This paper discusses the rationale for selection of a well site where geologic and reservoir conditions are favorable for a horizontal well to increase gas recovery efficiency over that of vertical wells. In this effort, an area of favorable geology was selected and a multi-site reservoir evaluation study was conducted to determine an appropriate location for a long horizontal wellbore in the Devonian shale in southwestern West Virginia. Within a candidate reservoir, existing wells and their suspected directional properties were analyzed to develop the best candidates for location of the horizontal well. Reservoir data from over 38 wells in the area were used to establish areas of high flow capacity. A 3-dimensional gas flow simulator capable of modeling both fracture and matrix porosity and permeability and desorption were used to investigate both the adjacent well interference and production performance of a 2,000-foot horizontal wellbore. Final well location selection was based on minimum interference, high expected recovery efficiency, and reasonable access in rugged terrain.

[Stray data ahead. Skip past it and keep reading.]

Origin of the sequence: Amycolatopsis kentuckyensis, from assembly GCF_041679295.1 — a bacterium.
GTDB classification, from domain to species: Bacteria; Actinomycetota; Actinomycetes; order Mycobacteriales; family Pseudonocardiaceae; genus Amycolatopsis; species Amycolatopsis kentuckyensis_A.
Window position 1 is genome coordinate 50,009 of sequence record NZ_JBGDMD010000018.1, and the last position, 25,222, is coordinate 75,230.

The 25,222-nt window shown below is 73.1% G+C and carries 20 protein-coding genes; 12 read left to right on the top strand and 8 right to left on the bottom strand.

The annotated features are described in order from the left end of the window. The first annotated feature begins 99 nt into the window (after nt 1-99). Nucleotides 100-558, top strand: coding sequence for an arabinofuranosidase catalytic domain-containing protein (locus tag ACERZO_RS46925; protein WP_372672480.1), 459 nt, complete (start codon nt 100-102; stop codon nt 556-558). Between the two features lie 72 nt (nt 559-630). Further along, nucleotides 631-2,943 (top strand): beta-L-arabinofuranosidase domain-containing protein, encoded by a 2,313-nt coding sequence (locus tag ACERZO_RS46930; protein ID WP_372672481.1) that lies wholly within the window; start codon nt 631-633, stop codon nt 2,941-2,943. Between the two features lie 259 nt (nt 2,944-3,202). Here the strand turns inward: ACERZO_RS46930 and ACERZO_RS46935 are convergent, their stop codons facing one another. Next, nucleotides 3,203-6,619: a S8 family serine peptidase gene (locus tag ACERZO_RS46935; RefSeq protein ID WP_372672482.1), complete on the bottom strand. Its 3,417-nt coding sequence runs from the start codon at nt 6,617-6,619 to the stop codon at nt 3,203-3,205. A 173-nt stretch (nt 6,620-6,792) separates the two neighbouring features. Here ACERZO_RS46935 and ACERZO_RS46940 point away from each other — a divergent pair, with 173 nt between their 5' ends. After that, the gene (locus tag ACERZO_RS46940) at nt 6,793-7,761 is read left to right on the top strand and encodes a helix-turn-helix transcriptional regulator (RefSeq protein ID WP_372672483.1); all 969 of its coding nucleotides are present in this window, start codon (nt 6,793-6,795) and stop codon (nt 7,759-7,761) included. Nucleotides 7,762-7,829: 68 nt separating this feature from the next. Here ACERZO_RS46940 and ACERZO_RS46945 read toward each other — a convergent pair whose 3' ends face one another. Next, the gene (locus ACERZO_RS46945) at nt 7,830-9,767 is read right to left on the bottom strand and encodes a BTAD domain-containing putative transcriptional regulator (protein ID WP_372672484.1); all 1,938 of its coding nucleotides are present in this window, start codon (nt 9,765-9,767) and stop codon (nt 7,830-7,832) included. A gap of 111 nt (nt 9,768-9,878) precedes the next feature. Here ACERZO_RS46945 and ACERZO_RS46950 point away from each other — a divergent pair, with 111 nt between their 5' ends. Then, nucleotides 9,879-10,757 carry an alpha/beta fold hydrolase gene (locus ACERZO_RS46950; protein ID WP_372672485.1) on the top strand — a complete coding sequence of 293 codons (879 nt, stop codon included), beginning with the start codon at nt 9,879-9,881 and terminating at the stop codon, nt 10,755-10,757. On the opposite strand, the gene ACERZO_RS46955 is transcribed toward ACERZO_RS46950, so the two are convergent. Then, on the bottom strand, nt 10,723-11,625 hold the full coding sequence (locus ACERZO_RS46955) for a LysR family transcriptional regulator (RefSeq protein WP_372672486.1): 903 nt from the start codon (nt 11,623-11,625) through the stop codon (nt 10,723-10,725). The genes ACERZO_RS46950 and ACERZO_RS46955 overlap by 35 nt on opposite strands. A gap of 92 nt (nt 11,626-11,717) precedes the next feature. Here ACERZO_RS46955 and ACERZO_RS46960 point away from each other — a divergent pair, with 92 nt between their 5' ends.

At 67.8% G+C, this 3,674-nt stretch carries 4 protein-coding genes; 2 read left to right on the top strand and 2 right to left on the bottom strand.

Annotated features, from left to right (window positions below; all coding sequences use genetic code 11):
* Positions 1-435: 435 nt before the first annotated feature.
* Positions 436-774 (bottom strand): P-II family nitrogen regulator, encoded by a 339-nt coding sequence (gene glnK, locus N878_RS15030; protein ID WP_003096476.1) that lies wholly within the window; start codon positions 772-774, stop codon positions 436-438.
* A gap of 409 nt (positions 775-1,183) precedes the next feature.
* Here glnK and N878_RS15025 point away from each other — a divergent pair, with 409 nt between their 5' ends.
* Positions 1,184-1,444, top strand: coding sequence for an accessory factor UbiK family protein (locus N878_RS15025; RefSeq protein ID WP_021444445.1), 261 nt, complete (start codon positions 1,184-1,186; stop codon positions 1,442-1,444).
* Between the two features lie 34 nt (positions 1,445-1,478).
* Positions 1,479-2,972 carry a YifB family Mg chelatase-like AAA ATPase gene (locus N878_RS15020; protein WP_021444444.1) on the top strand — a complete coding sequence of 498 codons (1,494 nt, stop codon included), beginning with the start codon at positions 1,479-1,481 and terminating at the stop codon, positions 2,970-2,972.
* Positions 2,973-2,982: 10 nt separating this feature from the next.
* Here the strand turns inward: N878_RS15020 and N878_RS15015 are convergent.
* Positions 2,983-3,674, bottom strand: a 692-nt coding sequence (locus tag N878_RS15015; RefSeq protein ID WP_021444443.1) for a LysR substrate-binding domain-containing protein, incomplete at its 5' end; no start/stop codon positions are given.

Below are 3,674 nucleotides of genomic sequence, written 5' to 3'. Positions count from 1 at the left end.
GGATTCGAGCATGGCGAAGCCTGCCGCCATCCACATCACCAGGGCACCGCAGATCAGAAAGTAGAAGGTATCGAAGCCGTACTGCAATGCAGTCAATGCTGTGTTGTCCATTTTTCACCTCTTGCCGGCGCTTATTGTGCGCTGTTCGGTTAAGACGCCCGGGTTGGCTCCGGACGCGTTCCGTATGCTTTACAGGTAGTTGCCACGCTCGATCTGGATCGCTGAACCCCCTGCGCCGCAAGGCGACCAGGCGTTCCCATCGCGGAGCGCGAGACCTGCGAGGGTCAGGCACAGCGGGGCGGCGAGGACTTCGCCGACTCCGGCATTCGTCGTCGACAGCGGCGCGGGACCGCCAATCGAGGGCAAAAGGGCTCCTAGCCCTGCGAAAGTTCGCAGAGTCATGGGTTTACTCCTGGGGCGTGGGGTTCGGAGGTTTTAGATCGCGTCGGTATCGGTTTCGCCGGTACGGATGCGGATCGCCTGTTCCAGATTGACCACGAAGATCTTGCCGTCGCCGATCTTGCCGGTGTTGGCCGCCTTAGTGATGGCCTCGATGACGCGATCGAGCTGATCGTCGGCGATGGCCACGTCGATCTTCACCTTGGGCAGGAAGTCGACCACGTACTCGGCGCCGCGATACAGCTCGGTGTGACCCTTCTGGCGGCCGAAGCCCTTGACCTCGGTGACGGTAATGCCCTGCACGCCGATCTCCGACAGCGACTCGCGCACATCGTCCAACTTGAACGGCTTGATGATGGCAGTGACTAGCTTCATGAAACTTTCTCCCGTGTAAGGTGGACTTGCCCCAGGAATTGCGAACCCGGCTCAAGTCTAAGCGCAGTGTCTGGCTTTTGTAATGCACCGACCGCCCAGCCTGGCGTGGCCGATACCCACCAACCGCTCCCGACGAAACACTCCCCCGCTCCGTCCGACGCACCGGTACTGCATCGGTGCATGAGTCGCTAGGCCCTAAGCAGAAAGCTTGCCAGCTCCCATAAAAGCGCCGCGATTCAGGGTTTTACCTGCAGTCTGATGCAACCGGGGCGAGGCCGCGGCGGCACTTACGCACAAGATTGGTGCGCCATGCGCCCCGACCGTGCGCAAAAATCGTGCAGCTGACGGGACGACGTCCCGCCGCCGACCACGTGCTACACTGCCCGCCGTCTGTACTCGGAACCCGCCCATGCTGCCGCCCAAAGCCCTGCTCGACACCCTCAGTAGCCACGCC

Once site selection was completed, a well-planned drilling approach was developed based on a complete review of horizontal well drilling technology with particular emphasis on methods to directionally drill on air or air/mist to intersect the inherent fracture system (based on regional mapping trends), horizontal coring for natural fracture spacing, and multiple hydraulic fracturing horizontal boreholes through cemented casing. The lessons learned in this effort are that horizontal wells can be achieved in naturally fractured formations, but good reservoir studies are required to increase the probability of success in achieving noteworthy production.

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